This article from the USA considers the needs of Deaf and Hearing-Impaired people in accessible design. I’m sure we would all appreciate some of those design considerations!

Sound practices: From grand echoey atriums to candle-lit bars, some of the most common kinds of gathering spaces can be alienating for the deaf and hard of hearing community. Architects don’t always consider how to make buildings and businesses with the needs of people who need to listen closely, discern sign language, or read lips to communicate. That’s where “DeafSpace Design” comes in, focusing on practices that consider how balanced lighting, acoustic design, and physical footprints can make communication easier in public spaces.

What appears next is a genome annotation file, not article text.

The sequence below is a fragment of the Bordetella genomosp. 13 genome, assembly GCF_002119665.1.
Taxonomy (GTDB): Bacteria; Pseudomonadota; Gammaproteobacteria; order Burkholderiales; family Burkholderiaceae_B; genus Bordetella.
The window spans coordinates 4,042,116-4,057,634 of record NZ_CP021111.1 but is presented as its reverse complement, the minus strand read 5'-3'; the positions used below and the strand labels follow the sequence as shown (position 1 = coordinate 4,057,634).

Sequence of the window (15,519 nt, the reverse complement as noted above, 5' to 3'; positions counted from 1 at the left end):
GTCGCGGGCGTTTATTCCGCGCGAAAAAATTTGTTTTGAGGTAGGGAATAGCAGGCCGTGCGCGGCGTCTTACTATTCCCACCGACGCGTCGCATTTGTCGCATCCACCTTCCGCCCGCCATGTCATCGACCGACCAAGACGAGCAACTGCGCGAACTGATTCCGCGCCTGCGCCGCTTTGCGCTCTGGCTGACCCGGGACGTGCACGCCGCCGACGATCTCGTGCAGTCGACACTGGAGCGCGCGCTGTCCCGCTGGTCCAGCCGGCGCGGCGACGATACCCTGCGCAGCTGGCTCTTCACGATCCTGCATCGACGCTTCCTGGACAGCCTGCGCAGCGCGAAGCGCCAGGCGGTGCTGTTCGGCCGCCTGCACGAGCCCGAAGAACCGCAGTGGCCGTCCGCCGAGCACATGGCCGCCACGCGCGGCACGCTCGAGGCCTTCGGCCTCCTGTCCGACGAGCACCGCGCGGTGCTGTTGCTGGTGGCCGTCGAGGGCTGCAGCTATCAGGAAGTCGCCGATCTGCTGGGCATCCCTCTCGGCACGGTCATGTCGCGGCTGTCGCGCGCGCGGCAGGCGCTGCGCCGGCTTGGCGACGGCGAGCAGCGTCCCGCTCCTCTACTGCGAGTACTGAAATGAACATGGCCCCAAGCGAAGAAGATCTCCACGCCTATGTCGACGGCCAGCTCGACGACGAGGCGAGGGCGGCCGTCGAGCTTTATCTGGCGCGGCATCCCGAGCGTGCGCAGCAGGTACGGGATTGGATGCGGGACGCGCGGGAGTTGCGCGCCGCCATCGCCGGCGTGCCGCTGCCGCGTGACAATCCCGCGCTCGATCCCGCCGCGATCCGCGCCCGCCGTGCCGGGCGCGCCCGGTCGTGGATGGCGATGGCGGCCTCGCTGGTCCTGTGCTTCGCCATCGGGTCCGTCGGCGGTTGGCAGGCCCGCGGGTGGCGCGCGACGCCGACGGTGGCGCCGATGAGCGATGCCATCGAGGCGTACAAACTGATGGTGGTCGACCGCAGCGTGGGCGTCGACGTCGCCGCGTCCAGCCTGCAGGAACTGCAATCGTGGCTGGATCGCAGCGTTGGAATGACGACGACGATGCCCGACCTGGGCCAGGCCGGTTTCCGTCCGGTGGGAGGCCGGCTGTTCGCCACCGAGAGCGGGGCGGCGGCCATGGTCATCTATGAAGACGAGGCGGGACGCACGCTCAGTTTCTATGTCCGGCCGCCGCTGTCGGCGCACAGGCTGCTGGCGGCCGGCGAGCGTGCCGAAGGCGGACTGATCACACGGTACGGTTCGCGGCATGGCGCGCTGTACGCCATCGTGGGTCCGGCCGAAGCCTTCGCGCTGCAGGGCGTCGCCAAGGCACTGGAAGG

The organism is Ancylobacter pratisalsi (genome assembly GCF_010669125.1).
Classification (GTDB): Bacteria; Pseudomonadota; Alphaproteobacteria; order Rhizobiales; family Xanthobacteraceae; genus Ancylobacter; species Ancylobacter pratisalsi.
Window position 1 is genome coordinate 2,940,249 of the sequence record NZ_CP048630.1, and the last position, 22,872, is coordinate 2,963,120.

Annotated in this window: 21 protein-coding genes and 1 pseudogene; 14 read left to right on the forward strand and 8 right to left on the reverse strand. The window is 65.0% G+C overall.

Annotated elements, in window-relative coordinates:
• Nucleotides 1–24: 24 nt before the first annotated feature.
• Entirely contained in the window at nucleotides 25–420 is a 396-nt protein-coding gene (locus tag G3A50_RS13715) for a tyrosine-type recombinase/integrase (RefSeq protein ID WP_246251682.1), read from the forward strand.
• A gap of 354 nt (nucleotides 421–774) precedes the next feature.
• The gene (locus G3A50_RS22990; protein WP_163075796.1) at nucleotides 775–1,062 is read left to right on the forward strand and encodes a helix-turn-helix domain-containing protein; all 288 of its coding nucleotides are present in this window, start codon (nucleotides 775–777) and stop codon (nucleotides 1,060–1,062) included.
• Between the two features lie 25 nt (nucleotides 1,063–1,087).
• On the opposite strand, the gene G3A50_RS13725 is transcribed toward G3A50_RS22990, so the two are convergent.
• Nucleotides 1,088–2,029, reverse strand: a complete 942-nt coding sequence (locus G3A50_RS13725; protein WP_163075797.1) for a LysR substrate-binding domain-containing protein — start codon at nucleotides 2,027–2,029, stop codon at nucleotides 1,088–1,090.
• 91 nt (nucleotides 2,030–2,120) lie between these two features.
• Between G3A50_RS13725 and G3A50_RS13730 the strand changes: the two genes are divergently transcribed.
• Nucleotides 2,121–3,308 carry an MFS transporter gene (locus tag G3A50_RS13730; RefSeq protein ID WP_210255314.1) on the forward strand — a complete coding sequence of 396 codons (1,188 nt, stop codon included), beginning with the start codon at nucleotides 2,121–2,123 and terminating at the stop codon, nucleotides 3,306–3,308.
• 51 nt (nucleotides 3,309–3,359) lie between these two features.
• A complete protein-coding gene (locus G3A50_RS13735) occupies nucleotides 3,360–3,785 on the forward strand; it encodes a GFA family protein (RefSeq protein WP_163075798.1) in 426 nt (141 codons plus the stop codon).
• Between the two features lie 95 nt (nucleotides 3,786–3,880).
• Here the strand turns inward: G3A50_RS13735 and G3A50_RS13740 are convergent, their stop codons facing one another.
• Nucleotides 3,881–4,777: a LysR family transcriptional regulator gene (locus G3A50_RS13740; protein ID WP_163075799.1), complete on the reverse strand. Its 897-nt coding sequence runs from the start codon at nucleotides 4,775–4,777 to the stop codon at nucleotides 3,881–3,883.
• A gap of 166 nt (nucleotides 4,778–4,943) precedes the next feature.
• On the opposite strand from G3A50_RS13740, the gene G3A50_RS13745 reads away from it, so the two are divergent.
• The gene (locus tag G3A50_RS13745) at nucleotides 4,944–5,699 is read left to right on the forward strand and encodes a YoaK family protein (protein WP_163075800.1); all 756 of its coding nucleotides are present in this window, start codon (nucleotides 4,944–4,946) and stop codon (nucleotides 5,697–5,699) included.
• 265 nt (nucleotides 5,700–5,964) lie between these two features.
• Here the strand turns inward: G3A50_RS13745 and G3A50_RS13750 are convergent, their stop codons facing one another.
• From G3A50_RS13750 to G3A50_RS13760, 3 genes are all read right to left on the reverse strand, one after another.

“One of the big buzzwords right now is ‘universal design,’” says the director of campus design at Gallaudet University, a liberal arts college for deaf students. “I think in some ways deaf space actually is a critique or criticism of the idea of universal design—that everything fits all.” Today on CityLab, Sarah Holder reports on how DeafSpace Design envisions better, more accessible cities, and brings a new element of empathy into architecture. Read her story…

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